According to Variety, Disney’s Mulan has been delayed indefinitely across the globe due to the coronavirus. I’m actually really sad about this, and I really hope we can see this film soon.
I went ahead and got the book of the live-action. The story feels more “Disney princess-y” in terms of her transformation, and Mulan’s decisions feel less subtle, but overall it follows the same plot as the original film and Mulan has the same heart. Some people were accusing Disney of removing Li Shang because he’s too queer, but that’s definitely not the case based on the book. There’s an exchange between Mulan and the new male lead that’s way more queerbait than anything in the original.
A new Mulan clip (spoilers) of the moment Mulan decides to go on her journey:
Liu Yifei covers the classic Mulan song Reflection. She sounds flawed but still beautiful and more importantly, it sounds like her. I’m really happy that they didn’t over-autotune her too much for this song like they did for the other princesses. My only complaint is that the erhu is a very minimum-effort addition, but I like how the rest of the music was re-arranged to fit her voice.
A round-up of Liu Yifei’s Mulan promos so far. The stunts look a lot better in the featurette than in the trailers, although I’m still iffy about all their decisions (one of the producers recently blamed cutting out Li Shang on the MeToo movement!)
Since tickets are now out in many places, here’s a mini round-up of some of the promotional stuff as well as a couple of merchandise. All the interviews are mostly just various people praising Liu Yifei and how hard-working and awesome she is. For example, co-star Jimmy Wong tweeted that the male soldiers couldn’t last 2/3 of the time in training as Liu Yifei.
Playlist of trailers, interviews, behind-the-scenes of Mulan:
Watching recent Disney movies’ attempts at showing fighting choreography (instead of just editing a bunch of fast takes together) have really made me realize that for all the surreal moves in Chinese wuxia, they’ve managed to extend physics in a way so that even the casual viewer can discern what looks “right” and what’s “impossible” even though it’s all impossible. Reason #1million why Disney shouldn’t have had an all-white crew.
I’ll still watch the movie for the nostalgia and Liu Yifei/Gong Li, but I just don’t understand why some of the visual choices are so hideous in Disney’s Mulan.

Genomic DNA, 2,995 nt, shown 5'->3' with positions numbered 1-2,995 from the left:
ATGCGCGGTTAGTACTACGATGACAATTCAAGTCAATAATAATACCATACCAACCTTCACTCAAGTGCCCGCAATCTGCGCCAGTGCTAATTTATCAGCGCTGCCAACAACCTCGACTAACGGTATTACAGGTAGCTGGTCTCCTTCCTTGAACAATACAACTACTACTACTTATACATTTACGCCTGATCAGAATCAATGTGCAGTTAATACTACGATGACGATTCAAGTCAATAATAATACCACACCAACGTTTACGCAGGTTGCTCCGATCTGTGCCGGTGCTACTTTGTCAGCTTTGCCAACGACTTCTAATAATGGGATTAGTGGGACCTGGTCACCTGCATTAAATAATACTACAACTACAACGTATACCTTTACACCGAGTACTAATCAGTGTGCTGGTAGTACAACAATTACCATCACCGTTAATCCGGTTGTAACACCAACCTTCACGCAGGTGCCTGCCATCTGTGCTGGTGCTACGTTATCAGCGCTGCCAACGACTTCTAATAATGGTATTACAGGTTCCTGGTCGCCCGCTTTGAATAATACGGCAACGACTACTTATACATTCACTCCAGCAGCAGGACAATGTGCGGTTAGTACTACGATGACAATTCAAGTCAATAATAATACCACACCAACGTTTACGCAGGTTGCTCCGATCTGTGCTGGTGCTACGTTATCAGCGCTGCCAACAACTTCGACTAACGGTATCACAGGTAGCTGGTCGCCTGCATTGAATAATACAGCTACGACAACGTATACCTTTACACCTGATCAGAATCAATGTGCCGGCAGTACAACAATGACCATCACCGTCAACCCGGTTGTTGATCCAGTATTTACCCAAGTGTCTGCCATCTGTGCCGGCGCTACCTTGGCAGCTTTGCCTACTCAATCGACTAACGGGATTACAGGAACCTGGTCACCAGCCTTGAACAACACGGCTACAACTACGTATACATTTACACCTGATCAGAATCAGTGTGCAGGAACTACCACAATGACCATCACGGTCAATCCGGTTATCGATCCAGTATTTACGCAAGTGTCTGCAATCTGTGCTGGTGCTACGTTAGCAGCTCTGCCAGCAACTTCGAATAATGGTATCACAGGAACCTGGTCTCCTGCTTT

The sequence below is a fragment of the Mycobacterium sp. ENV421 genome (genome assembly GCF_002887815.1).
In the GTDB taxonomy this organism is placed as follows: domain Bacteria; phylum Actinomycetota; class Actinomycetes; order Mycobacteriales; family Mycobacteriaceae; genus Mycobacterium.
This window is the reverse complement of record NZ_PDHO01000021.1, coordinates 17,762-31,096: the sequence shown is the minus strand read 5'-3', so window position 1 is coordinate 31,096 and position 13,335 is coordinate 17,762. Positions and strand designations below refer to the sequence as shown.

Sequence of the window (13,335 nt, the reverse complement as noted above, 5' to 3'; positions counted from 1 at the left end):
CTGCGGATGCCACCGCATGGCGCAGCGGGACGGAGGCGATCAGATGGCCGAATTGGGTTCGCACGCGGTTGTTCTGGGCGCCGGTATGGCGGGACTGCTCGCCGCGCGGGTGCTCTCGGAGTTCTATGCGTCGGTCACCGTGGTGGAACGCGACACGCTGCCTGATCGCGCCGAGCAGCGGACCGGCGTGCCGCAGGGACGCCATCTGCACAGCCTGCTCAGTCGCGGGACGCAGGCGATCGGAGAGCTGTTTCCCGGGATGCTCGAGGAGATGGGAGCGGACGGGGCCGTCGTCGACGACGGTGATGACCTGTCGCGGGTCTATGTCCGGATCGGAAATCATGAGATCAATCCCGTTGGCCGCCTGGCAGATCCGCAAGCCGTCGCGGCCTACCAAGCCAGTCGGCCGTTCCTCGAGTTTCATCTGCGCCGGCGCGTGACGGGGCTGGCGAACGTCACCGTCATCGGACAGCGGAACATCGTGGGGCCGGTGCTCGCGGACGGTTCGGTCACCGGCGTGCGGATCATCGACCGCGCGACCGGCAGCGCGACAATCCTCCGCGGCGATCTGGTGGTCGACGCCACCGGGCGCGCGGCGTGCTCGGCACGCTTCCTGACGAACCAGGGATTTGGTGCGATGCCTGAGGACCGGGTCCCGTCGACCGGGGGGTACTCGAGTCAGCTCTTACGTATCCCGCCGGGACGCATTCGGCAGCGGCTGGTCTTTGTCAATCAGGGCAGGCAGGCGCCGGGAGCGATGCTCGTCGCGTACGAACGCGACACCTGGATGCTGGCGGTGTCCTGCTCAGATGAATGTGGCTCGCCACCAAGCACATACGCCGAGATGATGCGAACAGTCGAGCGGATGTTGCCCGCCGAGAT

You would think the biggest film company in the world with such a big budget would be able to build on years of development in the Chinese entertainment industry, yet it’s uglier than TV series made decades ago. How do they get a German costume designer, a New Zealand production designer and make-up artist, an Australian cinematographer, a British stunt coordinator, but not a single person who’s worked on a few Chinese movies or dramas in the past decade to be in the production crew?
Here’s a scene-by-scene comparison of one of the most expensive films ever by the biggest film company in the world versus Chinese TV series.
When they announced Disney’s live-action Mulan was moved to the Tang dynasty, I think many of us had suspicions (and I was definitely hoping) that the film was aiming to diversify its cast to include other races to recreate the melting pot of Tang-dynasty China.
The fillm has already announced Indian-American actor Utkarsh Ambudkar will join the cast of Liu Yifei, Gong Li, Donnie Yen, and potentially Jet Li. The latest casting call for extras pretty much confirms there’ll be people from all across the Silk Road in the film (Aladdin and Jasmine cameo, please!). In addition to people who are fighters and riders, they’re especially looking for traditional Chinese calligraphers, dancers, drummers, and traditional Chinese or Indian musicians, which means there’ll definitely be music and dance. I’m a little concerned they’re not asking for Middle Eastern musicians because what Tang dynasty dance party would be complete without the Sogdian Whirl. Interestingly, there’s no call for Southeast Asians even though Xana Tang, the actress for Mulan’s sister, is a New Zealander of Chinese-Vietnamese descent and there were definitely SE Asians in Tang-dynasty China.
I’m excited that they’re going to depicting a more diverse China that people don’t usually think about. I don’t think any of the other live-action Disney adaptations have done major cities, so hopefully they’ll do Tang-dynasty Chang’an justice. That road Mulan’s army comes back on better be 150m wide and not one meter less.